Figure 2 Radiological images before Y90-RE and liver transplantation. (A) Computed tomography, a major vascular invasion is observed; (B) complete radiological response after Y90-RE, no vascular invasion is observed. Y90-RE, yttrium-90 microspheres radioembolization.
Figure 3 Nonviable tumor with fibrosis and microspheres. (A) H&E stained section (HE 40×) peritumoral liver parenchymal fibrosis; (B) H&E stained section with microspheres (80×).
Table 2
Table 2 Radiological and pathological finding
Full table

Discussion

On this study, transplantation for HCC in BCLC stage C with macrovascular invasion after Y90-RE treatment has been successfully achieved. BCLC guidelines suggest that TACE is the standard of care in patients with intermediate-stage disease BCLC-B and in the other hand BCLC-C patients should be treated with palliative non operative therapy. However, HCC is a truly radiosensitive tumor with a predominantly arterial vascularization: for this reason, Y90-RE was developed with the aim of releasing a maximal effective dose just on the neoplastic tissue not influenced by the number, size or location of nodules, sparing the normal surrounding liver parenchyma. Y90-RE action is generally related to the radiation effect released on the tumor (5), while TACE is based on the ischemic effect. The release of Y90 on the HCC allows the treatment of patients who present a neoplastic macro-vascular invasion due to the high dose of radiations delivered on the hyper-perfused tumor, leading to an endothelial vascular injury (6). In our experience the mean time between the Y90-RE procedure and eventual LT should be 12 months at least (4). In one case LT was performed before this 12 months follow up after Y90-RE due to MELD increasing from 13 to 24 after 5.8 months of the Y90 procedure.

The heterogeneity of BCLC-B patients has been previously described and for this reason most recent papers have proposed to identify a subgroup of patients who could have a major benefit from Y90-RE instead of TACE (7). Moreover, Y90-RE begins to be proposed by different authors as a treatment of choice in patients with advanced BCLC-B and early BCLC-C (8). Furthermore other studies have shown that Y90-RE has a better response rate compared to TACE in patients with advanced BCLC stage (9). For this reason Y90-RE could be considered an effective tool for the downstaging strategy to LT in selected patients (10).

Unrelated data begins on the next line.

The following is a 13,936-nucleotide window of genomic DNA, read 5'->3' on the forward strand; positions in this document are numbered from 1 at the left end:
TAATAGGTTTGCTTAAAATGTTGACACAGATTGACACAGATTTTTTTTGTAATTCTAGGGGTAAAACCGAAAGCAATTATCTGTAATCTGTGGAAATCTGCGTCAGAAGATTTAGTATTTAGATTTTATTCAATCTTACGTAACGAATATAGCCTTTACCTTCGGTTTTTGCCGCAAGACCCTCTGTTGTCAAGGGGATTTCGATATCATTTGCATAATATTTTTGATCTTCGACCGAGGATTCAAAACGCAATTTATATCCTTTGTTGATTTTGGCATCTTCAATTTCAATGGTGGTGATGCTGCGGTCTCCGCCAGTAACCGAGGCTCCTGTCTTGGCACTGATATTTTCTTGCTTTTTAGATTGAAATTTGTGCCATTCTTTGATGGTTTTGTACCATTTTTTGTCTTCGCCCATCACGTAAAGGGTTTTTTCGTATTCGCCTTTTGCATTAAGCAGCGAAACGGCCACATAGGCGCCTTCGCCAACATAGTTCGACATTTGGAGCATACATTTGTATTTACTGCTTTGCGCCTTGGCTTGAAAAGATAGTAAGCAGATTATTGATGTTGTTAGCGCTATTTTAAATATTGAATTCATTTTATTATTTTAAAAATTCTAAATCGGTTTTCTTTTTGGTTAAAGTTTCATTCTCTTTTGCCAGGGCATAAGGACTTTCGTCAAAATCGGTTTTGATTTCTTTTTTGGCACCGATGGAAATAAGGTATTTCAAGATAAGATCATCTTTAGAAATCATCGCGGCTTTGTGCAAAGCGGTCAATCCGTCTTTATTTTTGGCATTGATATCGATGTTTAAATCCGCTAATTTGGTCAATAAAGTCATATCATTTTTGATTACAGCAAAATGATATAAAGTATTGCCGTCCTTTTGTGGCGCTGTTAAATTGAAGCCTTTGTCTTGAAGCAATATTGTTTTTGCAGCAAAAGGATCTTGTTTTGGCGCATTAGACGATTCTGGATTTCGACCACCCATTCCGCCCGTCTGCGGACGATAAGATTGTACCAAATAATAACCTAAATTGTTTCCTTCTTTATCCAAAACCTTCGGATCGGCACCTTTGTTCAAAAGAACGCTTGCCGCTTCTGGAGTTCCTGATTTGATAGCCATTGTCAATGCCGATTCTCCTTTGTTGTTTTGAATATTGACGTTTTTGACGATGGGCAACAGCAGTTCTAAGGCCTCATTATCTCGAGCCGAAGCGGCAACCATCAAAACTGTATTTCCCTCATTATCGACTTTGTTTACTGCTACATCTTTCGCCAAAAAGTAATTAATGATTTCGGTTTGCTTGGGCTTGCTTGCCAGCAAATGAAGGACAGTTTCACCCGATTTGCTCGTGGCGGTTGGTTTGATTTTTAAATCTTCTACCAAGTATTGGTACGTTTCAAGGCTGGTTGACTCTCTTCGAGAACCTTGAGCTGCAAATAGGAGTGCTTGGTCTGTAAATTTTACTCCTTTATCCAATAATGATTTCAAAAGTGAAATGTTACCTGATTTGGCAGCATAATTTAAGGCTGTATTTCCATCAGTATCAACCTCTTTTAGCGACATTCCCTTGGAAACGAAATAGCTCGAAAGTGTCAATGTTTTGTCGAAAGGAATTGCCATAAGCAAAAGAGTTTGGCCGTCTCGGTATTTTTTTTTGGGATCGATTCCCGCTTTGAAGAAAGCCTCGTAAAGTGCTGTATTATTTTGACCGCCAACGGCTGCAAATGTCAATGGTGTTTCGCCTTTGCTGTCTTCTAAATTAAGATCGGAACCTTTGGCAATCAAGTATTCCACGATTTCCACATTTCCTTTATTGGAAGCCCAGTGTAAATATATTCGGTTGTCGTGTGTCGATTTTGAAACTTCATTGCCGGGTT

In this series we treat four patients with initial BCLC-C classification due to macrovascular invasion. In only one case the MELD increase after the treatment, the other three patients had no liver failure due to the procedure. Instead, in all cases a decrease of alphafeto-protein was observed. Furthermore, according with the mRECIST classification we had two complete responses and two partial responses. In all cases patients underwent to transplantation within the Milan criteria.

We obtain a free and an overall survival of 39.1 months without recurrence or death for these four patients. As shown by the group of Mazzaferro, our study confirms the efficacy of Y90-RE in patients with major macro-vascular invasion, consisting in a complete disappearance of the PVTT (10). We push the paradigm of these patients performing a LT.


Conclusions

We reported a short series of patients transplanted after Y90-RE in patients with BCLC stage C for PVTT. In our experience we achieved acceptable overall and disease-free survival. Eventually, Y90-RE seems to have a place in the downstaging strategy for LT candidates. Future study is needed to determine the role of Y90-RE as downstaging treatment.


Acknowledgements

None.


Footnote

Conflicts of Interest: The authors have no conflicts of interest to declare.

Ethical Statement: The study was approved by institutional ethics committee board of San Camillo Forlanini (No. 16/43), and written informed consent was obtained from all patients.


References

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Cite this article as: Levi Sandri GB, Ettorre GM, Colasanti M, De Werra E, Mascianà G, Ferraro D, Tortorelli G, Sciuto R, Lucatelli P, Pizzi G, Visco-Comandini U, Vennarecci G. Hepatocellular carcinoma with macrovascular invasion treated with yttrium-90 radioembolization prior to transplantation. Hepatobiliary Surg Nutr 2017;6(1):44-48. doi: 10.21037/hbsn.2017.01.08